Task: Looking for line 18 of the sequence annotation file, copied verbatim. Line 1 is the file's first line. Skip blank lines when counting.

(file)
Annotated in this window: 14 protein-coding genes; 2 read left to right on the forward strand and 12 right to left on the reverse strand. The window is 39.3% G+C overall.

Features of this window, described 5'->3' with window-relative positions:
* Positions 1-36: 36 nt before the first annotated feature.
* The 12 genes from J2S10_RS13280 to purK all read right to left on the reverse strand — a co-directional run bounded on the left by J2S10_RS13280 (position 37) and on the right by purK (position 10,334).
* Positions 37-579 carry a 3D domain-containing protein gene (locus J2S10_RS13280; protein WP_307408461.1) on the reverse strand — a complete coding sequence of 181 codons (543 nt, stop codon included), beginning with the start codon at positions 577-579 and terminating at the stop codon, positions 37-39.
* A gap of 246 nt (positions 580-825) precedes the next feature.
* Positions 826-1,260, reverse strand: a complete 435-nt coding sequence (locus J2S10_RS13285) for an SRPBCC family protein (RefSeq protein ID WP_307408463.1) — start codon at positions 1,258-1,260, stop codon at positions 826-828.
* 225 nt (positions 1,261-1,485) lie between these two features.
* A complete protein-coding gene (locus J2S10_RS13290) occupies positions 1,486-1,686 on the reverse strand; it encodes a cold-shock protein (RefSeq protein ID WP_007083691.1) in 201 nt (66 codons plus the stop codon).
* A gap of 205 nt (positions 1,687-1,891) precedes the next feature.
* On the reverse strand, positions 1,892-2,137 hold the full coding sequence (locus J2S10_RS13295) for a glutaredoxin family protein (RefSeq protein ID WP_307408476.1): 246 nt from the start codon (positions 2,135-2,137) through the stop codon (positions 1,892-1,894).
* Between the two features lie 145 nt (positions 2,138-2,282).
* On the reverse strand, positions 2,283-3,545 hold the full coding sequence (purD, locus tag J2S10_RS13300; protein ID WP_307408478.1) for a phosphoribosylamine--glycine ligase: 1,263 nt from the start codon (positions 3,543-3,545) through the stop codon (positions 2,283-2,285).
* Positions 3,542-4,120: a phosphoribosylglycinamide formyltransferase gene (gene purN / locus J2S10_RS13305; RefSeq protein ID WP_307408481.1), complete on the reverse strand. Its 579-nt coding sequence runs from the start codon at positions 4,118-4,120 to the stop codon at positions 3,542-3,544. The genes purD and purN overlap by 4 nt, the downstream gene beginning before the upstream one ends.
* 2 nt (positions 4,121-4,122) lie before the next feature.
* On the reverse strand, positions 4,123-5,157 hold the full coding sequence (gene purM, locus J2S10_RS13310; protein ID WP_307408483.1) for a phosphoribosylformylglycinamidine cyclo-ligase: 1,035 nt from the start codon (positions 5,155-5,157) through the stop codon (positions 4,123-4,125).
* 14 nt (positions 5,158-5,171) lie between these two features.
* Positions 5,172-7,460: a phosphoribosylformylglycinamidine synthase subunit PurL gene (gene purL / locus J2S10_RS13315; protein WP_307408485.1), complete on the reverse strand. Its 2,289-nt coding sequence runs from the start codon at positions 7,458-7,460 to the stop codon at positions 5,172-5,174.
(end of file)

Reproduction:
* Positions 5,172-7,460: a phosphoribosylformylglycinamidine synthase subunit PurL gene (gene purL / locus J2S10_RS13315; protein WP_307408485.1), complete on the reverse strand. Its 2,289-nt coding sequence runs from the start codon at positions 7,458-7,460 to the stop codon at positions 5,172-5,174.